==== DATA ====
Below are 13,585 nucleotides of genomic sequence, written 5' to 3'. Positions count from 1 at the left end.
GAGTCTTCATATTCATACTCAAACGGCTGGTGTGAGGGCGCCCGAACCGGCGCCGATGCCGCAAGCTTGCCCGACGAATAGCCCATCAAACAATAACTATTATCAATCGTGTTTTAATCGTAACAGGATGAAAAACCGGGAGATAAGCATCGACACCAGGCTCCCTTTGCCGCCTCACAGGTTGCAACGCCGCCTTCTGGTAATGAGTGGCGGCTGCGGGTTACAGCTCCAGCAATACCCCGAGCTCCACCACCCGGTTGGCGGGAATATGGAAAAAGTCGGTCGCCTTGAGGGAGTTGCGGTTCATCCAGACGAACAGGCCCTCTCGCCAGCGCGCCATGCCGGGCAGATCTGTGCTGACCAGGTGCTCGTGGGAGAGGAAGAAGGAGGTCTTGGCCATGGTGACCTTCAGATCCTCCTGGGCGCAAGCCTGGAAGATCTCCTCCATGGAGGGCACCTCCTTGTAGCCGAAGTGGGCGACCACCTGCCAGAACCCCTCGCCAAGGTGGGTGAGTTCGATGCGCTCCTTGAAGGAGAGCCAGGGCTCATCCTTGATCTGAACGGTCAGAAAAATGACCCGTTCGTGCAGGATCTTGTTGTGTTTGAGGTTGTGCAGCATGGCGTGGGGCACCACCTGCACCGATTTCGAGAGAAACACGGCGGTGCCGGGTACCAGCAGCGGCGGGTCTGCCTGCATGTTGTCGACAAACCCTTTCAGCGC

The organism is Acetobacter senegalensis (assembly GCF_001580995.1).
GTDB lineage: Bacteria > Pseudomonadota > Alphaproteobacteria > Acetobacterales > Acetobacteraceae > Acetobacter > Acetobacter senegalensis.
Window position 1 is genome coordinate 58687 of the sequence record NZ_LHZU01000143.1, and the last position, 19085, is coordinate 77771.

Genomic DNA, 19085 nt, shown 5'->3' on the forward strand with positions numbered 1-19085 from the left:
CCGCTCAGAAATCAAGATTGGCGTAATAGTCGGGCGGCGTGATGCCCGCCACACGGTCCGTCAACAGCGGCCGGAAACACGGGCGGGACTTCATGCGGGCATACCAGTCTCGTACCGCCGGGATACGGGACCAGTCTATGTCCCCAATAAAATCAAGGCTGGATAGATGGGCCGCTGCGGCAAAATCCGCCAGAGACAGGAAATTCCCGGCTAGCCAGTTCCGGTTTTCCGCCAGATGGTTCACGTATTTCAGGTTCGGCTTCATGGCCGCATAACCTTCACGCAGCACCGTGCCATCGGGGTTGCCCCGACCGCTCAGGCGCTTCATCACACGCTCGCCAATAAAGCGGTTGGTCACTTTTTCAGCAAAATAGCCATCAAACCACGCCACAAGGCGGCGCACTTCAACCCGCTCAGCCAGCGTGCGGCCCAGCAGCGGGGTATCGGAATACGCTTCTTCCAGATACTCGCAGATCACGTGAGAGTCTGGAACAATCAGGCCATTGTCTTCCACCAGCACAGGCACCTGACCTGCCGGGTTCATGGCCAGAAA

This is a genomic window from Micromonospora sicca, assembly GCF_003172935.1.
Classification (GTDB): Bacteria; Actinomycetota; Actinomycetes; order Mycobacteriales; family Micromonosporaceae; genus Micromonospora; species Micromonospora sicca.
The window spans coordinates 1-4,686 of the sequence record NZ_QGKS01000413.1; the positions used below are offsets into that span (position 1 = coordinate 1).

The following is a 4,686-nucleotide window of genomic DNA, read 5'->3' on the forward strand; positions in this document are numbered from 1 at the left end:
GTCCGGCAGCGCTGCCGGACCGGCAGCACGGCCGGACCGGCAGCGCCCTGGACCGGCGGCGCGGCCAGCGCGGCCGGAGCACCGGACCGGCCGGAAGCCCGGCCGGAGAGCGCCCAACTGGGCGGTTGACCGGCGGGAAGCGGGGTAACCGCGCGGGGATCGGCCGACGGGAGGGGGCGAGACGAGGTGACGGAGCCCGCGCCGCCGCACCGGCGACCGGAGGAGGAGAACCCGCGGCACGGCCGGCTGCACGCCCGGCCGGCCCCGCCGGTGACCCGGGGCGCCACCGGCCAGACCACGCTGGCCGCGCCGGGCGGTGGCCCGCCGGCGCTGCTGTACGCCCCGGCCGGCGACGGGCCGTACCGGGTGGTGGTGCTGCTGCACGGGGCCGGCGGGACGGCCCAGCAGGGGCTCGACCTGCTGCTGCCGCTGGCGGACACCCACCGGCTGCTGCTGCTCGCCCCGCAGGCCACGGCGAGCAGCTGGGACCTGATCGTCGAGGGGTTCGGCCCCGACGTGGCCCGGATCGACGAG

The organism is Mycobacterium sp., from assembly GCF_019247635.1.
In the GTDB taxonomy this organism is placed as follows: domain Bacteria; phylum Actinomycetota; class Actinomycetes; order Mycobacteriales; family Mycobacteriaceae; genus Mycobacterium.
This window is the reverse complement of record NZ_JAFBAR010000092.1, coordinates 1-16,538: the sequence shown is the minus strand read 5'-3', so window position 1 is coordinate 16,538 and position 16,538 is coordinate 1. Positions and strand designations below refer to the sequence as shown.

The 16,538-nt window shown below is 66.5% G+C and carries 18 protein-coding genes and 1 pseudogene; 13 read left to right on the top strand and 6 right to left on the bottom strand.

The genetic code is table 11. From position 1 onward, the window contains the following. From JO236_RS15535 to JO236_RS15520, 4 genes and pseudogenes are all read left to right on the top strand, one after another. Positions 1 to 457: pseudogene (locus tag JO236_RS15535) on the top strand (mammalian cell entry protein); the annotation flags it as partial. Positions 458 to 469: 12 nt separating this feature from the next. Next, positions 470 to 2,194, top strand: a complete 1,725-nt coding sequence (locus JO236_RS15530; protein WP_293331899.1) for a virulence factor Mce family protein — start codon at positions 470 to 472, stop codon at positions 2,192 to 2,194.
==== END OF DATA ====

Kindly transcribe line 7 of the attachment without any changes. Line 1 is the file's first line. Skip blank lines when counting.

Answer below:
CCGCTCAGAAATCAAGATTGGCGTAATAGTCGGGCGGCGTGATGCCCGCCACACGGTCCGTCAACAGCGGCCGGAAACACGGGCGGGACTTCATGCGGGCATACCAGTCTCGTACCGCCGGGATACGGGACCAGTCTATGTCCCCAATAAAATCAAGGCTGGATAGATGGGCCGCTGCGGCAAAATCCGCCAGAGACAGGAAATTCCCGGCTAGCCAGTTCCGGTTTTCCGCCAGATGGTTCACGTATTTCAGGTTCGGCTTCATGGCCGCATAACCTTCACGCAGCACCGTGCCATCGGGGTTGCCCCGACCGCTCAGGCGCTTCATCACACGCTCGCCAATAAAGCGGTTGGTCACTTTTTCAGCAAAATAGCCATCAAACCACGCCACAAGGCGGCGCACTTCAACCCGCTCAGCCAGCGTGCGGCCCAGCAGCGGGGTATCGGAATACGCTTCTTCCAGATACTCGCAGATCACGTGAGAGTCTGGAACAATCAGGCCATTGTCTTCCACCAGCACAGGCACCTGACCTGCCGGGTTCATGGCCAGAAA